I’m the type of person who cries at movies. Partly it’s because I love the catharsis of a good sob – who doesn’t need a good cry every now and again? But beyond that, I believe that both in life and in work, the stories that give us that tear-welling, choked-up feeling do so because they tap into something deeply human, emotionally relatable, or profoundly true.

So while this year’s 3% Conference was jam-packed with memorable moments, the ones I’m going to share with you are the ones that made me cry.

  • The first was this video, which brings into sharp relief the challenges people of color face when they are expected to conduct “business as usual” amid an unrelenting cascade of racist events unfolding in both the news and in their daily experience. Watching this video was one of several moments throughout the conference when I found myself face-to-face with my own privilege, which challenged me to use my tears as motivation to change my day-to-day behavior and the behavior of my team. The fact that this played before a panel on the IPG-sponsored Leadership Track that featured our own Chief Diversity and Inclusion Officer, Heide Gardner signals to me that practicing this type of empathy is not just a suggestion but also an expectation for our organization.
  • Next was this Q+A session after a fabulous panel called Creativity at Scale, where both the moderator and panelists were all creative leaders and women of color. Before asking her question, audience member Lauren (herself a woman of color), took a moment to express how meaningful it was, having never met a black female creative lead, to see brown and black women filling the stage. In a world full of all-white and all-male panels, Lauren’s acknowledgment was a poignant reminder of how important it is to ensure that people of color – in our industry and beyond – have the visibility and platform they deserve.
  • Tears flowed again when Freelance Creative Director Lisa Leone read a letter of thanks to Caroline Dettman, Chief Creative & Community Officer at Golin and founder of the Have Her Back initiative that supports and welcomes back female creative leaders who have been forced out of the industry. After Leone spoke truth to power by publishing an account of her experiences with harassment in the ad industry, she was essentially blacklisted, and Dettman stepped up to support her triumphant return. I’m so proud that this shining example of women lifting each other up is connected to our IPG family.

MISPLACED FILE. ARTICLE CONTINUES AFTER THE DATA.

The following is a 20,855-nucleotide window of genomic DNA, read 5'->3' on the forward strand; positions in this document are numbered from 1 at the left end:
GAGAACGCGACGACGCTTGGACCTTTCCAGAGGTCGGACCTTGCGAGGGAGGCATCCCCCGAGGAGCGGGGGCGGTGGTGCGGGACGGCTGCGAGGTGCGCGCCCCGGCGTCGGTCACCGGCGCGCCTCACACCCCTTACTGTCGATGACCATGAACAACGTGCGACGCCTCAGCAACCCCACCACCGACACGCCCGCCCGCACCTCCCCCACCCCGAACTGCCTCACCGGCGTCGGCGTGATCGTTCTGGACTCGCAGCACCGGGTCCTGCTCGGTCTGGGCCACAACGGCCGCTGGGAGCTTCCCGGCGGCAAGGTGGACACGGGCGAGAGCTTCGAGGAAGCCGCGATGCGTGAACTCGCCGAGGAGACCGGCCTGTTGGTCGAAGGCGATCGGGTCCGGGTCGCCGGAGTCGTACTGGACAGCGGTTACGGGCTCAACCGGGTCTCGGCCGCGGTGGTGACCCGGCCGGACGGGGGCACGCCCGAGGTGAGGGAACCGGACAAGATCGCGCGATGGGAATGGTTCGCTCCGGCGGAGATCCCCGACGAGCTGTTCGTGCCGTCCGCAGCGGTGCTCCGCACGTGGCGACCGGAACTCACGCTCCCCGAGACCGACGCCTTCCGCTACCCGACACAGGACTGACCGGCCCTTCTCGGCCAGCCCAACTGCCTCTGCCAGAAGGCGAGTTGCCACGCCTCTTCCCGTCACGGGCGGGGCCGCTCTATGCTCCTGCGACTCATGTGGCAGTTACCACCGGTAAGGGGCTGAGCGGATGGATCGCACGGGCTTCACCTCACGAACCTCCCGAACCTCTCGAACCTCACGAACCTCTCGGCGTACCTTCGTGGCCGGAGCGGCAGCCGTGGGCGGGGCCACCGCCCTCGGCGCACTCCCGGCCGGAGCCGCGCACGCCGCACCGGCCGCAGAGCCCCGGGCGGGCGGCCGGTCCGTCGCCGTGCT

• Then came the biggest ugly cry of all. During a freeform audience Q+A, a brave woman stood up and asked the crowd what to do, legally, when you’re being silenced at work after sexual harassment. After a few people shared suggestions, like the Time’s Up legal fund, she took back the floor. Her voice wavered as she shared that, as a Canadian citizen, Time’s Up couldn’t help her. My heart broke for this woman. She was literally pleading for help in a huge crowd full of people. There’s a glimmer of hope that through social group Girlsday, Time’s Up may be able to fundraise and help her, but the fact harassment is so rampant in our industry shakes me to my core. How can we be expected to DO great work if we can’t even feel SAFE at work?

Advertising legend and feminist provocateur Cindy Gallop expertly diagnosed the state of the world we work in with her closing keynote speech: “The biggest issue facing every industry today is not diversity. It’s sexual harassment, which keeps out of power, influence and leadership the female leaders who would make equality, diversity and inclusion happen.”

In every single one of these moments, I shed tears for the obstacles women in our industry face – the steep and often multiple mountains women must climb every day before they can even get to the work they love to do. So in addition to helping you have a good cry, my hope is that these stories will inspire a rallying cry, challenging our industry to do more and do better.